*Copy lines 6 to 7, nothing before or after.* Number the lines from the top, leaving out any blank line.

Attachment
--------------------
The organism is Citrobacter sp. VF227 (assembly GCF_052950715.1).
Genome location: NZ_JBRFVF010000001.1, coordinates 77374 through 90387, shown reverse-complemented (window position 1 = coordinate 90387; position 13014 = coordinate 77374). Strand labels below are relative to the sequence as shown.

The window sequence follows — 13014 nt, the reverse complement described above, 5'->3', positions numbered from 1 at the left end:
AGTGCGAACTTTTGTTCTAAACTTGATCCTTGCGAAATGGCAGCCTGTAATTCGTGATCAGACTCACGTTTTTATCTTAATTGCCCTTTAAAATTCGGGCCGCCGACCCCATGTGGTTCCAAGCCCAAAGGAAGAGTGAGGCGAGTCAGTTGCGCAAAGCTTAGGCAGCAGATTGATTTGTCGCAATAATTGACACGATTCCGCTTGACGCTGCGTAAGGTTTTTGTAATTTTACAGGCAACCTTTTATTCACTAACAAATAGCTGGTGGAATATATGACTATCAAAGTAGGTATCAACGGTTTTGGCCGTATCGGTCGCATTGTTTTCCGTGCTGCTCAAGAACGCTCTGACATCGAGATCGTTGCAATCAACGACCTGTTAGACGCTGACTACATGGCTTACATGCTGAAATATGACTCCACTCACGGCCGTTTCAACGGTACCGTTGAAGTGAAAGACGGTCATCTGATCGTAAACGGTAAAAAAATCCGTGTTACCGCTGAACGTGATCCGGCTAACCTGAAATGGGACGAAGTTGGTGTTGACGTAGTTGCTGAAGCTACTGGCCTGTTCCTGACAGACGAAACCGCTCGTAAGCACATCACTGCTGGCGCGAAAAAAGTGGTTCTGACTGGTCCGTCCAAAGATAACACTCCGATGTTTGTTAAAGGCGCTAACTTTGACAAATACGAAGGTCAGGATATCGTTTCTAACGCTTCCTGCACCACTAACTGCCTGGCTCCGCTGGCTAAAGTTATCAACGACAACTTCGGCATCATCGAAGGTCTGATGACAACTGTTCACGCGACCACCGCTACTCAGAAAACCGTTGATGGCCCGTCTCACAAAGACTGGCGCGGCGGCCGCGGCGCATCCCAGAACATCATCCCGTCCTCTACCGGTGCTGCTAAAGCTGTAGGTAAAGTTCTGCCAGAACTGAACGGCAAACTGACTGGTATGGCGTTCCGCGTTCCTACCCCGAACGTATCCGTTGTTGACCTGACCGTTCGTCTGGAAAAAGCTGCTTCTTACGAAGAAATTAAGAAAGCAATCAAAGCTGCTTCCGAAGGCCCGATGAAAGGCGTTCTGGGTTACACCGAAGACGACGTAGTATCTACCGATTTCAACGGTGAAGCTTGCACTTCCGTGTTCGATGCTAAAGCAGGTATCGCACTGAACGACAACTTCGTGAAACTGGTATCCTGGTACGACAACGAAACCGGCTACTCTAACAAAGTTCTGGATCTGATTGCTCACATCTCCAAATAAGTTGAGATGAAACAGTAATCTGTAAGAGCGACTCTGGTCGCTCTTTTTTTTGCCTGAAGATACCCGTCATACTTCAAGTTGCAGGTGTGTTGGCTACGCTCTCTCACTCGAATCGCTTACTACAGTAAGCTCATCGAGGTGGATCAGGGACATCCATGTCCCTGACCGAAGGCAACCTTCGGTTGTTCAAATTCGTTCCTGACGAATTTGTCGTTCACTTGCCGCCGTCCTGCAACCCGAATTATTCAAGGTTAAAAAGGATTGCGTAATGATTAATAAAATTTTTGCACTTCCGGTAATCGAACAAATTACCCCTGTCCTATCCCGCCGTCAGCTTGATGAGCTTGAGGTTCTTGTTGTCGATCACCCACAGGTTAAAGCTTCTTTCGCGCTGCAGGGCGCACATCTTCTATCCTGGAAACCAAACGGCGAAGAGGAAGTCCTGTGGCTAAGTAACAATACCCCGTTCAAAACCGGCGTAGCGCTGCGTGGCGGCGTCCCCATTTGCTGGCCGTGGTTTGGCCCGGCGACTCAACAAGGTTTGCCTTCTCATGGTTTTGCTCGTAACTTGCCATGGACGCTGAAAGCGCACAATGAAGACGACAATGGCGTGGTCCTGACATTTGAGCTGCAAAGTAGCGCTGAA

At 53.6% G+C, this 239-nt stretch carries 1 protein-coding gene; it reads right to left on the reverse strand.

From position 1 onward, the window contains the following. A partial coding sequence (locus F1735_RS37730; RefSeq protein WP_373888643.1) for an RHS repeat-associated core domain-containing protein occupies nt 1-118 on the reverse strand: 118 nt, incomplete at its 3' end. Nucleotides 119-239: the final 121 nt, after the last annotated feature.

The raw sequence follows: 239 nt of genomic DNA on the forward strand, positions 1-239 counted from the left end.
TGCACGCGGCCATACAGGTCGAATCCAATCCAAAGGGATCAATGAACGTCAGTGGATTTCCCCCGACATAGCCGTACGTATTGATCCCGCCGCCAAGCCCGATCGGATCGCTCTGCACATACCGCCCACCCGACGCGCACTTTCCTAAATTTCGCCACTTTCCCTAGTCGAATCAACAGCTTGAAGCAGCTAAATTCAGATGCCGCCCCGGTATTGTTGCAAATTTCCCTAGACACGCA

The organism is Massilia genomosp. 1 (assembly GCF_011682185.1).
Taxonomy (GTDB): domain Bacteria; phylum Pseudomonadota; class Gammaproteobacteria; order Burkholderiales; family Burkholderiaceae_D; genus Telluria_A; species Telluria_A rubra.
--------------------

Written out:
From position 1 onward, the window contains the following. A partial coding sequence (locus F1735_RS37730; RefSeq protein WP_373888643.1) for an RHS repeat-associated core domain-containing protein occupies nt 1-118 on the reverse strand: 118 nt, incomplete at its 3' end. Nucleotides 119-239: the final 121 nt, after the last annotated feature.

The raw sequence follows: 239 nt of genomic DNA on the forward strand, positions 1-239 counted from the left end.